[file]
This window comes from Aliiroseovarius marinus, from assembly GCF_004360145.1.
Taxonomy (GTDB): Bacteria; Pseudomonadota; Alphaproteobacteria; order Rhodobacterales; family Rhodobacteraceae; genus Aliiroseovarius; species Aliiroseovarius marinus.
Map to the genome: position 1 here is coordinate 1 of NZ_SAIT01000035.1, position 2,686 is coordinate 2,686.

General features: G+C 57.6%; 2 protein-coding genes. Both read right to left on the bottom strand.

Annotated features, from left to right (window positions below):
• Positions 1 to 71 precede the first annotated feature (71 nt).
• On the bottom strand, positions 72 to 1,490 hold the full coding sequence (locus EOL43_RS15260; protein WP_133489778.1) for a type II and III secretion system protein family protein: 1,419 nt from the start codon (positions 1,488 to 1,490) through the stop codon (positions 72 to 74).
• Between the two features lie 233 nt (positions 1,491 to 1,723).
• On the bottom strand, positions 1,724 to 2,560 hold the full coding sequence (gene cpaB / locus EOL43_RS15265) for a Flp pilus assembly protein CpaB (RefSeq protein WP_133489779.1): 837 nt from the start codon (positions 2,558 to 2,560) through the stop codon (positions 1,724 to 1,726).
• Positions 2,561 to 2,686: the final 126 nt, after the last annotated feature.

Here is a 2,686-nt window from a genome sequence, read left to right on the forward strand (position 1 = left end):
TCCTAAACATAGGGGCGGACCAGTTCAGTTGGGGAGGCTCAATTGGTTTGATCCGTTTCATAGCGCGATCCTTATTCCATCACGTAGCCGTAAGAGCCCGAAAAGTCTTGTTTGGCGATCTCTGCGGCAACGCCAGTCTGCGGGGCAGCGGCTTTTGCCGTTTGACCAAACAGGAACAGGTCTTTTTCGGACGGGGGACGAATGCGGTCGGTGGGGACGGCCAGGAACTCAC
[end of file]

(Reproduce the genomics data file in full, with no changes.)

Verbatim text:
This window comes from Aliiroseovarius marinus, from assembly GCF_004360145.1.
Taxonomy (GTDB): Bacteria; Pseudomonadota; Alphaproteobacteria; order Rhodobacterales; family Rhodobacteraceae; genus Aliiroseovarius; species Aliiroseovarius marinus.
Map to the genome: position 1 here is coordinate 1 of NZ_SAIT01000035.1, position 2,686 is coordinate 2,686.

General features: G+C 57.6%; 2 protein-coding genes. Both read right to left on the bottom strand.

Annotated features, from left to right (window positions below):
• Positions 1 to 71 precede the first annotated feature (71 nt).
• On the bottom strand, positions 72 to 1,490 hold the full coding sequence (locus EOL43_RS15260; protein WP_133489778.1) for a type II and III secretion system protein family protein: 1,419 nt from the start codon (positions 1,488 to 1,490) through the stop codon (positions 72 to 74).
• Between the two features lie 233 nt (positions 1,491 to 1,723).
• On the bottom strand, positions 1,724 to 2,560 hold the full coding sequence (gene cpaB / locus EOL43_RS15265) for a Flp pilus assembly protein CpaB (RefSeq protein WP_133489779.1): 837 nt from the start codon (positions 2,558 to 2,560) through the stop codon (positions 1,724 to 1,726).
• Positions 2,561 to 2,686: the final 126 nt, after the last annotated feature.

Here is a 2,686-nt window from a genome sequence, read left to right on the forward strand (position 1 = left end):
TCCTAAACATAGGGGCGGACCAGTTCAGTTGGGGAGGCTCAATTGGTTTGATCCGTTTCATAGCGCGATCCTTATTCCATCACGTAGCCGTAAGAGCCCGAAAAGTCTTGTTTGGCGATCTCTGCGGCAACGCCAGTCTGCGGGGCAGCGGCTTTTGCCGTTTGACCAAACAGGAACAGGTCTTTTTCGGACGGGGGACGAATGCGGTCGGTGGGGACGGCCAGGAACTCAC